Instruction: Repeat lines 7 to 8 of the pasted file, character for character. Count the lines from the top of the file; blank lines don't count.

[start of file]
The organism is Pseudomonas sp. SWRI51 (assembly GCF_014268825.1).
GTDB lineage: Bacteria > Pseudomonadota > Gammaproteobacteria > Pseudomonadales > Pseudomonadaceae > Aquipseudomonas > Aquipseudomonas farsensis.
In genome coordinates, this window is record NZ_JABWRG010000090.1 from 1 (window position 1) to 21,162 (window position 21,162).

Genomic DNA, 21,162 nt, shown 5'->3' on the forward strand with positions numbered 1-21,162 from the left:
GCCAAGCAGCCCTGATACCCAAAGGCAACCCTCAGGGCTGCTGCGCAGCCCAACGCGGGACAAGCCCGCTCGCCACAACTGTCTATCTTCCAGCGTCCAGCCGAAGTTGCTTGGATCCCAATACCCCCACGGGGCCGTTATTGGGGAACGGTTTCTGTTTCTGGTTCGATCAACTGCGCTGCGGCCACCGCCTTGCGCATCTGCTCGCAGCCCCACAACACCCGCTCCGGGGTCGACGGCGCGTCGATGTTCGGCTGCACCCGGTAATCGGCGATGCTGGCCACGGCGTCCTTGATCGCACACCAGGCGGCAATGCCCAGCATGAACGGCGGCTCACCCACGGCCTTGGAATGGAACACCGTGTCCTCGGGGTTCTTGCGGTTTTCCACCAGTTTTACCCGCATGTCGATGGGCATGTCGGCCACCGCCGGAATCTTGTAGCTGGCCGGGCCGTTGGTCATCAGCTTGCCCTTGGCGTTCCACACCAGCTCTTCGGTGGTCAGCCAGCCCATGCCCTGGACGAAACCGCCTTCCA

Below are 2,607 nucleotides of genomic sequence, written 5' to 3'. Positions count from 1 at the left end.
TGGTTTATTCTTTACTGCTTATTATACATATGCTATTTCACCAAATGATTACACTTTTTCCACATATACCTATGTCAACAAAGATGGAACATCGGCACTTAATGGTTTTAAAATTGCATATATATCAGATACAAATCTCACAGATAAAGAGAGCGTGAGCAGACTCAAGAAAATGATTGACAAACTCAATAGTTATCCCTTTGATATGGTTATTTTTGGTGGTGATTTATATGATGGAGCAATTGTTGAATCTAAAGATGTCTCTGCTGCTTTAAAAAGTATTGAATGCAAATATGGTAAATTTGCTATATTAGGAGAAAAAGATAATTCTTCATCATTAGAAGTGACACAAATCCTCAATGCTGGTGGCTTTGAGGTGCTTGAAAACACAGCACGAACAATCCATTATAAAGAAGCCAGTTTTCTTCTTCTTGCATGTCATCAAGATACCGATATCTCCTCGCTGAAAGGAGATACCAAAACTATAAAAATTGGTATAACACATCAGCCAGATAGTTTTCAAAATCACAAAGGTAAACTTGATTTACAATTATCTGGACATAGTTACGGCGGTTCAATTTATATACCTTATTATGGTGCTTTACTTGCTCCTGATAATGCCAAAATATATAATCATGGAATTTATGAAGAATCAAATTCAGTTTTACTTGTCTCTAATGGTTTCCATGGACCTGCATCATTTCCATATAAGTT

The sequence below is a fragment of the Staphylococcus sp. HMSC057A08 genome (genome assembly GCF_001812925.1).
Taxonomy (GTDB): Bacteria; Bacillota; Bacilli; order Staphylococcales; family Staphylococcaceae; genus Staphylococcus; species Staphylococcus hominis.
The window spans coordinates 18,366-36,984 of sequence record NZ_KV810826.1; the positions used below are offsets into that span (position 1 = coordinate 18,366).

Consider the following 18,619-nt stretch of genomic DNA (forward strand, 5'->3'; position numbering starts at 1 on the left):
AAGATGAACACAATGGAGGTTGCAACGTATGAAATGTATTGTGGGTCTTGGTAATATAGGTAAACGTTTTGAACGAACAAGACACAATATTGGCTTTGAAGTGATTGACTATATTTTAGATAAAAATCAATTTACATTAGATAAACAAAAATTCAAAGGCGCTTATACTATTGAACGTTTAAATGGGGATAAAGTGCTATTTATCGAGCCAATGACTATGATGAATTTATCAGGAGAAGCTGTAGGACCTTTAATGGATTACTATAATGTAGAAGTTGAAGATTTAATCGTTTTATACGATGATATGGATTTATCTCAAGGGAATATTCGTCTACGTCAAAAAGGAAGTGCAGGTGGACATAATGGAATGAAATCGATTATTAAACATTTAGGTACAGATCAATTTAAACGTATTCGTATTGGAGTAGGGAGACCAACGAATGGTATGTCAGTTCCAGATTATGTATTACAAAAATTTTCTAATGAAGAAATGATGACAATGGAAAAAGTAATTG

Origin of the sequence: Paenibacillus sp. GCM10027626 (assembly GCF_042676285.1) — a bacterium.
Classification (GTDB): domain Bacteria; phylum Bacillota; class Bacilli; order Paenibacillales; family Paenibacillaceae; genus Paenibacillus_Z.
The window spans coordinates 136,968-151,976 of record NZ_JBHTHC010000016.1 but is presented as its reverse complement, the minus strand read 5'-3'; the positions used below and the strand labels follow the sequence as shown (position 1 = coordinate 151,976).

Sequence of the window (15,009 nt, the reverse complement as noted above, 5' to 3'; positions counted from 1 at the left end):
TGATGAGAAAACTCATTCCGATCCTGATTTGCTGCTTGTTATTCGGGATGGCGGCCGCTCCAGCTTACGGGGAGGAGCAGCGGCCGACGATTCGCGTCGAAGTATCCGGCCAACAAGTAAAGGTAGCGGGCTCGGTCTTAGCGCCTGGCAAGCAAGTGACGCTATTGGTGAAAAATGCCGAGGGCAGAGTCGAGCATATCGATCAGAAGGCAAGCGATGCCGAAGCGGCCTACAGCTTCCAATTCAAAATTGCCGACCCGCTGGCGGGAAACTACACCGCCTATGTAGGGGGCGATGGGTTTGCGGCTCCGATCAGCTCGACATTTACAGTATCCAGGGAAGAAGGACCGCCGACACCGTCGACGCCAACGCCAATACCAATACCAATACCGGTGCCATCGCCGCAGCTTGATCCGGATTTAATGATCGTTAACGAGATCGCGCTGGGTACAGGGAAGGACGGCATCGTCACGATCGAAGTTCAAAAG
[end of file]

TGGTTTATTCTTTACTGCTTATTATACATATGCTATTTCACCAAATGATTACACTTTTTCCACATATACCTATGTCAACAAAGATGGAACATCGGCACTTAATGGTTTTAAAATTGCATATATATCAGATACAAATCTCACAGATAAAGAGAGCGTGAGCAGACTCAAGAAAATGATTGACAAACTCAATAGTTATCCCTTTGATATGGTTATTTTTGGTGGTGATTTATATGATGGAGCAATTGTTGAATCTAAAGATGTCTCTGCTGCTTTAAAAAGTATTGAATGCAAATATGGTAAATTTGCTATATTAGGAGAAAAAGATAATTCTTCATCATTAGAAGTGACACAAATCCTCAATGCTGGTGGCTTTGAGGTGCTTGAAAACACAGCACGAACAATCCATTATAAAGAAGCCAGTTTTCTTCTTCTTGCATGTCATCAAGATACCGATATCTCCTCGCTGAAAGGAGATACCAAAACTATAAAAATTGGTATAACACATCAGCCAGATAGTTTTCAAAATCACAAAGGTAAACTTGATTTACAATTATCTGGACATAGTTACGGCGGTTCAATTTATATACCTTATTATGGTGCTTTACTTGCTCCTGATAATGCCAAAATATATAATCATGGAATTTATGAAGAATCAAATTCAGTTTTACTTGTCTCTAATGGTTTCCATGGACCTGCATCATTTCCATATAAGTT

The sequence below is a fragment of the Staphylococcus sp. HMSC057A08 genome (genome assembly GCF_001812925.1).